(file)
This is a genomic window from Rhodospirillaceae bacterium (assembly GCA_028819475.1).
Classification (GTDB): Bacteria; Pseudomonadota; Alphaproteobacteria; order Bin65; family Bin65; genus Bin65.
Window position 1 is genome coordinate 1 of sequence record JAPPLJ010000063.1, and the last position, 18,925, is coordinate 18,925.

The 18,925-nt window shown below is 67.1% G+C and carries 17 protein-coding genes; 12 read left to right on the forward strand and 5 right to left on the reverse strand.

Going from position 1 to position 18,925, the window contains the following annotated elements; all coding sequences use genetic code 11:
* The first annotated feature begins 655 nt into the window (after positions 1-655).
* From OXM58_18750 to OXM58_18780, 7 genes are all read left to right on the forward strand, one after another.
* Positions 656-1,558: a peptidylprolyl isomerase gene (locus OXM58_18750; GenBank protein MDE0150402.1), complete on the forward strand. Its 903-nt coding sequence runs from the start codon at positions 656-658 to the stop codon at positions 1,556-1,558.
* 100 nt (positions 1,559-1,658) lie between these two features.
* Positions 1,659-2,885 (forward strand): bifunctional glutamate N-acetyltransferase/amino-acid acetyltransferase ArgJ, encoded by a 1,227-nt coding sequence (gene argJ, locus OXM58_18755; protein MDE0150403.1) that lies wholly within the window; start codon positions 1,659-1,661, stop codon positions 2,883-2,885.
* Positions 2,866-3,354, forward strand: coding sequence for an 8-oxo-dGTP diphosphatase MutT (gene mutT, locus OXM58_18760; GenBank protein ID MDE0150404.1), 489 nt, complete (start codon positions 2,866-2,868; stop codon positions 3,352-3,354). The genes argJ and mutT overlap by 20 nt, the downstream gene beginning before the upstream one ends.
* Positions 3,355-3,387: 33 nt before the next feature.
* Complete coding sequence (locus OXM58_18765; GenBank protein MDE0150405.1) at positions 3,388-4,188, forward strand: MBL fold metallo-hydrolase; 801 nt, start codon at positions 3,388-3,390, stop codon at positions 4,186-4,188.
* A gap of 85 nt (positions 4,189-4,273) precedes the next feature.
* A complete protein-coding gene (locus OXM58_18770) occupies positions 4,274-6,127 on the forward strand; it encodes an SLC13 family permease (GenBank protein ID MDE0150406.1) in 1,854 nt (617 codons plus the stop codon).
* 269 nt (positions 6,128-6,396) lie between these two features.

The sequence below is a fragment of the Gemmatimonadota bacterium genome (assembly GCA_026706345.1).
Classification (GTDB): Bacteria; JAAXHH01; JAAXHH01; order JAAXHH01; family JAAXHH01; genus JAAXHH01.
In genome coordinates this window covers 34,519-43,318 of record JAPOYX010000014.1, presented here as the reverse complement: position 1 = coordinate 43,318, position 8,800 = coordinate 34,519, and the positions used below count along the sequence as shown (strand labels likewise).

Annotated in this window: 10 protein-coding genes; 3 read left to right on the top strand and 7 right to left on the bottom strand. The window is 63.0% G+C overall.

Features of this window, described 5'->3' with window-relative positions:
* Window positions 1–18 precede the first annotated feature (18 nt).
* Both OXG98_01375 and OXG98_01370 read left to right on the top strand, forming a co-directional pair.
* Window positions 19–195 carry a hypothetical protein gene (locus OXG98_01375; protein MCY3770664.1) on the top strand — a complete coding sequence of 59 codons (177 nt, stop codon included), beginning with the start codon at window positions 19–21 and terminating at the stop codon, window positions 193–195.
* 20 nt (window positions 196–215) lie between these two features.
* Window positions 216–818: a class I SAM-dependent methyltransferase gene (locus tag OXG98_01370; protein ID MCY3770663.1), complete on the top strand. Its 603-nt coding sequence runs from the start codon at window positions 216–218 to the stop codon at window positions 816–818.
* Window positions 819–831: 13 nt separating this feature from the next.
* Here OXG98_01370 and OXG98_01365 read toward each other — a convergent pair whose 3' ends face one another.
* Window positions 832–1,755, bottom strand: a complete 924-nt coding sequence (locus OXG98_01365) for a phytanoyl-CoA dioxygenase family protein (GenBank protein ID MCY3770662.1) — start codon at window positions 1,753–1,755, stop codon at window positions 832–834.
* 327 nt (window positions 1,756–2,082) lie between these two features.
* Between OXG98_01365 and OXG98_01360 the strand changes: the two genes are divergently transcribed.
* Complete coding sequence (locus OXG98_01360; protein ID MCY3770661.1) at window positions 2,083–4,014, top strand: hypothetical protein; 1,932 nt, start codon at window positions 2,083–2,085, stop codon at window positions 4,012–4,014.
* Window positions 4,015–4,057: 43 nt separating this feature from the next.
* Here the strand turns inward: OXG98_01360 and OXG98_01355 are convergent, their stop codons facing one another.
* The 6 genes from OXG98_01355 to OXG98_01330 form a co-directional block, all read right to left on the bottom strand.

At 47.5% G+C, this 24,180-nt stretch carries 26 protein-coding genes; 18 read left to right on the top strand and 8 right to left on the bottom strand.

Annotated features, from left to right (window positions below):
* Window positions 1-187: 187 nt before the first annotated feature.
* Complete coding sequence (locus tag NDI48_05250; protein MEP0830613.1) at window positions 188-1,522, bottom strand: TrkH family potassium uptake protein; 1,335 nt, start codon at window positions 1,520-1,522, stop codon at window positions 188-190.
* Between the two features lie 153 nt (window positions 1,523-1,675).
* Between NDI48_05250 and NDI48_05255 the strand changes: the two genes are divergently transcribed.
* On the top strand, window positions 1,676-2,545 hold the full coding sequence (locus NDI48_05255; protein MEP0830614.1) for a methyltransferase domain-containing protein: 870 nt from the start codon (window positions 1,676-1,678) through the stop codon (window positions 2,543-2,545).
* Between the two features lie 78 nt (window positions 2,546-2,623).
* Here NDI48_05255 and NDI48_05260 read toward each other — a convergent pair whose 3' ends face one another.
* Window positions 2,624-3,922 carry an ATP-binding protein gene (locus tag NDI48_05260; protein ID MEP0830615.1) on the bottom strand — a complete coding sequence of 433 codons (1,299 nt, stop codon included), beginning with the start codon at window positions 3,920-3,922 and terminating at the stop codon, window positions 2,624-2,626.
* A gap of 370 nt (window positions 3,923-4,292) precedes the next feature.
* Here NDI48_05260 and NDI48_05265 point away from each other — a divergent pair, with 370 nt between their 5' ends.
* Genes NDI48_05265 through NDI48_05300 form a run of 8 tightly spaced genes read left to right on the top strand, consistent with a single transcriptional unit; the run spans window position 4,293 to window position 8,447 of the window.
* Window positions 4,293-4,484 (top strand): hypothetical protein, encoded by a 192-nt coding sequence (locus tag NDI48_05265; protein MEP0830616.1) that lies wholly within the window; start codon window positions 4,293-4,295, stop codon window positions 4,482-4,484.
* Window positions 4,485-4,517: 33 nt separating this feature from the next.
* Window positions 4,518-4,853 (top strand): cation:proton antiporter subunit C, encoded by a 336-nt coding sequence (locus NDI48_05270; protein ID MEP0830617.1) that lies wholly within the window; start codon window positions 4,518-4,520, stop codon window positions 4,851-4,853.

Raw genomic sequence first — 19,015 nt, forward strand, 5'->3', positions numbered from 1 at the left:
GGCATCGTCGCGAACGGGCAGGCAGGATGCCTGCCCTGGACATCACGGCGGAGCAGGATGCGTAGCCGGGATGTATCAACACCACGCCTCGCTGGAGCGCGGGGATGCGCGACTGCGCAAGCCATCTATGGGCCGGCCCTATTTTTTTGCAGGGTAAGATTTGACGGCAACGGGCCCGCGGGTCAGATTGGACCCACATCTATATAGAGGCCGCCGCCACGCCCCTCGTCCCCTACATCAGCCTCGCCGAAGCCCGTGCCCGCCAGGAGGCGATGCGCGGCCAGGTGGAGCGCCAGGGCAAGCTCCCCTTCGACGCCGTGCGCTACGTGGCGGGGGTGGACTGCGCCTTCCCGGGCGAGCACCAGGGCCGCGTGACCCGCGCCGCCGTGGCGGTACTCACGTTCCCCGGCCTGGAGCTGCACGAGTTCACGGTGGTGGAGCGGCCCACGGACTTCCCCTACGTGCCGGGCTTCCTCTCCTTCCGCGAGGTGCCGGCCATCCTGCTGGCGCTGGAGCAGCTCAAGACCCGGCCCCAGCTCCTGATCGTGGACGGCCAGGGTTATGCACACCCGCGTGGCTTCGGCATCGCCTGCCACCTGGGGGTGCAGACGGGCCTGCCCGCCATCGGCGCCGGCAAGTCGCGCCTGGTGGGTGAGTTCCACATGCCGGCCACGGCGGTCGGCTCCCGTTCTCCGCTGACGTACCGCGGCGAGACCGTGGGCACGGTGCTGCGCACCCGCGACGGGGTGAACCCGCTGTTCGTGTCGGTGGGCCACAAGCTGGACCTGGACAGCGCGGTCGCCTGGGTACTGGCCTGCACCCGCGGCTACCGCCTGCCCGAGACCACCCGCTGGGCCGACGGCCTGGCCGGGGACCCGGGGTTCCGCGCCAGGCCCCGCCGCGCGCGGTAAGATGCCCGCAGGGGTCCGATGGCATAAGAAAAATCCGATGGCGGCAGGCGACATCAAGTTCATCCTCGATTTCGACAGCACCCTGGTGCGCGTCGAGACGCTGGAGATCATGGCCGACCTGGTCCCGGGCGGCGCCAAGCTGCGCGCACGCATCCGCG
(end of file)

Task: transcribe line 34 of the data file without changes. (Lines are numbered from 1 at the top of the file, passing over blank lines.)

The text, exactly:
* Here the strand turns inward: OXG98_01360 and OXG98_01355 are convergent, their stop codons facing one another.